Before we can start saving water we need to assess where most of the water is leaking. With the equipment from SEBA KMT we can quickly determine where most water is lost.
Together with the water utility we determine which DMA (district metering area) is most suitable to start implementing our intelligent water management system.
The pressure level in the network has to be kept and controlled on a minimum level, just enough to maintain the actual water demand. Too low a pressure can cause a pipe vacuum e.g. by booster pumps of high rises causing the ground water to leak into the water pipeline.
Due to the variations in the demand of water during the day, month and year, the pressure in the network varies too, with a more or less wide amplitude. The amplitude of the pressure variation should be kept as small as possible, to prevent the network from damaging. Pipes have a tendency to always break at night!
Once we have established the DMA where most water is lost we can start working on a solution. We isolate the DMA from the rest of the network and determine the critical point (mostly the point with the highest elevation in the DMA) where a minimum pressure should be maintained at all time. The pressure control is executed by a needle valve (we suggest starting from DN200) or a hydraulic PRV. The larger the pipe diameter, the higher the pressure, the more water we can save. 1% reduction in water pressure results into 1,2 % less leakage!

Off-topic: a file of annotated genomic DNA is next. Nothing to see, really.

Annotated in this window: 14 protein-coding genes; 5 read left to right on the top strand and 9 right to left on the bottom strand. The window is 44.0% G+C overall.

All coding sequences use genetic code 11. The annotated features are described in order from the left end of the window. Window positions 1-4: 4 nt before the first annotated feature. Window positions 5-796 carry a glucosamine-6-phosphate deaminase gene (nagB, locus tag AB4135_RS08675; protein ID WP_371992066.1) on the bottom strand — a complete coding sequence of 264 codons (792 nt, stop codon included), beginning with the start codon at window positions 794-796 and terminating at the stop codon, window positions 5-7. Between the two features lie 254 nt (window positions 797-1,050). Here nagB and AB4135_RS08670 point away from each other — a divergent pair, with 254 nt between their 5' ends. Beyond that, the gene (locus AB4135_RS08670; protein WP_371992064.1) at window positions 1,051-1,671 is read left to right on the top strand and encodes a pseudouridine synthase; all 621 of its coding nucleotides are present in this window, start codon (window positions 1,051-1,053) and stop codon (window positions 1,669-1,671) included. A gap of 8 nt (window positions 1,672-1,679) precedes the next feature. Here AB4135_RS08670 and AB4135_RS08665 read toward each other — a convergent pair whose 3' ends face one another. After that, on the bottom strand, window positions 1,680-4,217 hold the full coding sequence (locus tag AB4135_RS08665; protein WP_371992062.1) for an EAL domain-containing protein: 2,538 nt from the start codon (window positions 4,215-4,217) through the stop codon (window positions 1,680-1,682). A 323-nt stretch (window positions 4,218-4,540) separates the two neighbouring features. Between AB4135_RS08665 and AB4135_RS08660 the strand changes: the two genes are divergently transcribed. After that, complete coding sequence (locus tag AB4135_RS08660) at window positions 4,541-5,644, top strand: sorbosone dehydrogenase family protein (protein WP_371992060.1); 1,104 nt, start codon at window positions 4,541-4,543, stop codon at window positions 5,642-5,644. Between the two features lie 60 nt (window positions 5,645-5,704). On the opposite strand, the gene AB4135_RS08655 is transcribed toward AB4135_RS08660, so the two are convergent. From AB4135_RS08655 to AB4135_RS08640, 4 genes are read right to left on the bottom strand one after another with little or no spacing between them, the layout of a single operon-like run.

With the control valve we assure that the minimum pressure is always kept at the critical point under all circumstances .
By adding an actuator we can control how fast the valve opens and closes to prevent water hammer in the network. The valve control unit receives data about downstream-, and upstream pressure, flow, position of the valve and battery condition. The valve control unit sends this data to the server. The pressure at the critical point is sent to the server. Based on the data input at the server, the algorithm of the software sends a signal to the valve control unit to further open or close the valve.
We currently calculate with an average cost price of U$ 0,70/M³. This is the pure cost price of water including water treatment, pumping the water through the network and network costs.
A water distribution pipe network is designed to have a lifetime of 50 years. This means that 2% of the existing network needs to be replaced each year. With a growing world population and the need for new urbanization this 2% is not being achieved in 95% of the world. Consequently water leakage is becoming a major issue worldwide.
See below a calculation example: